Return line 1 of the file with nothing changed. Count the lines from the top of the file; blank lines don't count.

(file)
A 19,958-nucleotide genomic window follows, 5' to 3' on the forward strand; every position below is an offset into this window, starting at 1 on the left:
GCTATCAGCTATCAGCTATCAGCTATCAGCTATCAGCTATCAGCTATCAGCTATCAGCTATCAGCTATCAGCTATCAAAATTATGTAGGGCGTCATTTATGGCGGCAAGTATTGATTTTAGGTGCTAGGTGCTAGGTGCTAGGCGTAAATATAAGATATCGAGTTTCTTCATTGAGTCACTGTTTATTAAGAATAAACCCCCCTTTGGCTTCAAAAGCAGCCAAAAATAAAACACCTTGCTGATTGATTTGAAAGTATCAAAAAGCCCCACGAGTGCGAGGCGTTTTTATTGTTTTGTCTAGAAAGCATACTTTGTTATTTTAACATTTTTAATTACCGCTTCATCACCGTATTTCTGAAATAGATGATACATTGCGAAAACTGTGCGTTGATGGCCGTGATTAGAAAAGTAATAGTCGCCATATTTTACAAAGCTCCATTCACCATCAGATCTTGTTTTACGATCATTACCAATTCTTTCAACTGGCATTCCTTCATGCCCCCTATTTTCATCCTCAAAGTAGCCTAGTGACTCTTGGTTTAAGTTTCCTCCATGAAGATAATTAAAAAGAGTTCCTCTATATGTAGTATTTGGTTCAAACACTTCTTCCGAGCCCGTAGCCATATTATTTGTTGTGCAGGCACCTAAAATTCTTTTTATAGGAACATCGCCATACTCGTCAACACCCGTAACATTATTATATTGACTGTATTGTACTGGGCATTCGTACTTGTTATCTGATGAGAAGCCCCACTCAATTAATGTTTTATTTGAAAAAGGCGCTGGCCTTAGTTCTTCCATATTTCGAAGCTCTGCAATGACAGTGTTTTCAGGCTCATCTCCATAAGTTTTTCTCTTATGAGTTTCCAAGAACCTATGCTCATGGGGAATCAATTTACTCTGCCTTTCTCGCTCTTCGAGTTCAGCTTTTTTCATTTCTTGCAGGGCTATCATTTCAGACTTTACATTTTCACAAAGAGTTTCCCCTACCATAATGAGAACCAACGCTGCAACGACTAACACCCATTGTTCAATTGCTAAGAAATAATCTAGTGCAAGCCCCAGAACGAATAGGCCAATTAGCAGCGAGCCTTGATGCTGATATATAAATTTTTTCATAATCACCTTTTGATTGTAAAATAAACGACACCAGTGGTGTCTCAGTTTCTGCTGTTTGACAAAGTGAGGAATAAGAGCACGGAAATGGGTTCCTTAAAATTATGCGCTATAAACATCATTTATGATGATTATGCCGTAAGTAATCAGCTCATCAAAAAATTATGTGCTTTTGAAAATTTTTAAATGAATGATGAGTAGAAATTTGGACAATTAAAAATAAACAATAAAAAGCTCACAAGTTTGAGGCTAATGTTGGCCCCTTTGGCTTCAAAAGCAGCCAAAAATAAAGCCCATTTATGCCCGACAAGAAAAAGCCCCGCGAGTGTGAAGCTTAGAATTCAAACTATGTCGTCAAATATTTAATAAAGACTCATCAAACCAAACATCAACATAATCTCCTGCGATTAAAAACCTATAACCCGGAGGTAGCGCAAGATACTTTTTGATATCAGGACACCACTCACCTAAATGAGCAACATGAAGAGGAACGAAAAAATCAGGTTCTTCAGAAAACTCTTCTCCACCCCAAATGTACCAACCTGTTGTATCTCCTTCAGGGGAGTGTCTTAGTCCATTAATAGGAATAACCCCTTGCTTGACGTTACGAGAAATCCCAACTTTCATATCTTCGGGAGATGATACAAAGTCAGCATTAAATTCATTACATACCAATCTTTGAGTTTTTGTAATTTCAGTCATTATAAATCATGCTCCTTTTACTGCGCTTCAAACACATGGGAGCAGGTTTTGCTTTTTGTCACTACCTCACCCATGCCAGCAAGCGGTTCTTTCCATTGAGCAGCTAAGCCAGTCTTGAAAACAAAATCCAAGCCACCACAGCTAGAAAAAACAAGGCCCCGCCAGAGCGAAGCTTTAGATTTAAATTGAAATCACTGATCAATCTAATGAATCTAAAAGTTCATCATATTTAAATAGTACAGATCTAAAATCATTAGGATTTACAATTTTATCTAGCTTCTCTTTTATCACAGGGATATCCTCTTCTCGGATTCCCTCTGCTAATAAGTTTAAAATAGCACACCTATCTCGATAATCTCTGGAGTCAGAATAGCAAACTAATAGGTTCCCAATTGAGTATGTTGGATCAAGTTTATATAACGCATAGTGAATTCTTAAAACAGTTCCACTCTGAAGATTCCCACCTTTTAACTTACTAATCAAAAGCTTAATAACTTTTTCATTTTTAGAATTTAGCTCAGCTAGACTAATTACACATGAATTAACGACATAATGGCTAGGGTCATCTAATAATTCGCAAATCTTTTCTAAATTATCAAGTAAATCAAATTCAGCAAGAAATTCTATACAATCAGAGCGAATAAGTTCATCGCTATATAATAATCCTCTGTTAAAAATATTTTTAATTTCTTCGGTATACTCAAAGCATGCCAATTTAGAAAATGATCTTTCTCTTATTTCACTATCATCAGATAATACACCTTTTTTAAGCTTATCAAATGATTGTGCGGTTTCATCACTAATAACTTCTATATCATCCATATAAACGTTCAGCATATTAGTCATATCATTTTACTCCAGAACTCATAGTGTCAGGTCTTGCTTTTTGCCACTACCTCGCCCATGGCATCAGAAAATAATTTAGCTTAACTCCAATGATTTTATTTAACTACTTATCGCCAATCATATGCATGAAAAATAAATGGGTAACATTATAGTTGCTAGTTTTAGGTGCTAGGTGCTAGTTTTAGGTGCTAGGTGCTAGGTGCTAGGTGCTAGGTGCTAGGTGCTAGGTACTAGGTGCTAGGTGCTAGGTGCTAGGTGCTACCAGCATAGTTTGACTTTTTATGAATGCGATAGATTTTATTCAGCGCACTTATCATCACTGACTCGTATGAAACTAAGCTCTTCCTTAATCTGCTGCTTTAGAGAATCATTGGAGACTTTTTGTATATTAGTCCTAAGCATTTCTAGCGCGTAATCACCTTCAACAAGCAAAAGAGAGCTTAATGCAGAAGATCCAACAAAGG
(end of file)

A 19,958-nucleotide genomic window follows, 5' to 3' on the forward strand; every position below is an offset into this window, starting at 1 on the left: